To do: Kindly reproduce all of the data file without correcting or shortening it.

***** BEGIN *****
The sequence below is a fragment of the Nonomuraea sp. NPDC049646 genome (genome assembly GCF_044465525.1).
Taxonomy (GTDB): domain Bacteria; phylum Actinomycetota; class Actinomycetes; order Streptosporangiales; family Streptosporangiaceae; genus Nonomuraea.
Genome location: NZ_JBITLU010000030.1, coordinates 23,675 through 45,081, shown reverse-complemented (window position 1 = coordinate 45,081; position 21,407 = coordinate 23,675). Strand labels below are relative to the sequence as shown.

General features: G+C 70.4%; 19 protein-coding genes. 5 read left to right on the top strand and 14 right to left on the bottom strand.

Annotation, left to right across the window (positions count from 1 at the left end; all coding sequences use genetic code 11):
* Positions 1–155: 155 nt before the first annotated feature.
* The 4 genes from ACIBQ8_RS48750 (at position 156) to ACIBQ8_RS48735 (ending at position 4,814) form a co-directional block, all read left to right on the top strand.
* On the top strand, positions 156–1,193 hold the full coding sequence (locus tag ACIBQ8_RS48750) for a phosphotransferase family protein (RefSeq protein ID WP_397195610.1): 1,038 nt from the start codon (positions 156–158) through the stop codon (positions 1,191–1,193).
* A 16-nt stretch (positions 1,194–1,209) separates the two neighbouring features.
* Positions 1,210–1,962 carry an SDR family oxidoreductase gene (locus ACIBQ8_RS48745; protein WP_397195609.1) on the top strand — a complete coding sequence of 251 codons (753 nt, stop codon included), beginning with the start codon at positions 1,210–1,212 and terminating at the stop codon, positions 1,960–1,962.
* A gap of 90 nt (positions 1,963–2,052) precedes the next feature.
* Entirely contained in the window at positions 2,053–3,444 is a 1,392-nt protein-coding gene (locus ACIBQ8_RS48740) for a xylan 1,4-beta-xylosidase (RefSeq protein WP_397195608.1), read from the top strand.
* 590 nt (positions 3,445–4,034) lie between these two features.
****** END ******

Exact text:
The sequence below is a fragment of the Nonomuraea sp. NPDC049646 genome (genome assembly GCF_044465525.1).
Taxonomy (GTDB): domain Bacteria; phylum Actinomycetota; class Actinomycetes; order Streptosporangiales; family Streptosporangiaceae; genus Nonomuraea.
Genome location: NZ_JBITLU010000030.1, coordinates 23,675 through 45,081, shown reverse-complemented (window position 1 = coordinate 45,081; position 21,407 = coordinate 23,675). Strand labels below are relative to the sequence as shown.

General features: G+C 70.4%; 19 protein-coding genes. 5 read left to right on the top strand and 14 right to left on the bottom strand.

Annotation, left to right across the window (positions count from 1 at the left end; all coding sequences use genetic code 11):
* Positions 1–155: 155 nt before the first annotated feature.
* The 4 genes from ACIBQ8_RS48750 (at position 156) to ACIBQ8_RS48735 (ending at position 4,814) form a co-directional block, all read left to right on the top strand.
* On the top strand, positions 156–1,193 hold the full coding sequence (locus tag ACIBQ8_RS48750) for a phosphotransferase family protein (RefSeq protein ID WP_397195610.1): 1,038 nt from the start codon (positions 156–158) through the stop codon (positions 1,191–1,193).
* A 16-nt stretch (positions 1,194–1,209) separates the two neighbouring features.
* Positions 1,210–1,962 carry an SDR family oxidoreductase gene (locus ACIBQ8_RS48745; protein WP_397195609.1) on the top strand — a complete coding sequence of 251 codons (753 nt, stop codon included), beginning with the start codon at positions 1,210–1,212 and terminating at the stop codon, positions 1,960–1,962.
* A gap of 90 nt (positions 1,963–2,052) precedes the next feature.
* Entirely contained in the window at positions 2,053–3,444 is a 1,392-nt protein-coding gene (locus ACIBQ8_RS48740) for a xylan 1,4-beta-xylosidase (RefSeq protein WP_397195608.1), read from the top strand.
* 590 nt (positions 3,445–4,034) lie between these two features.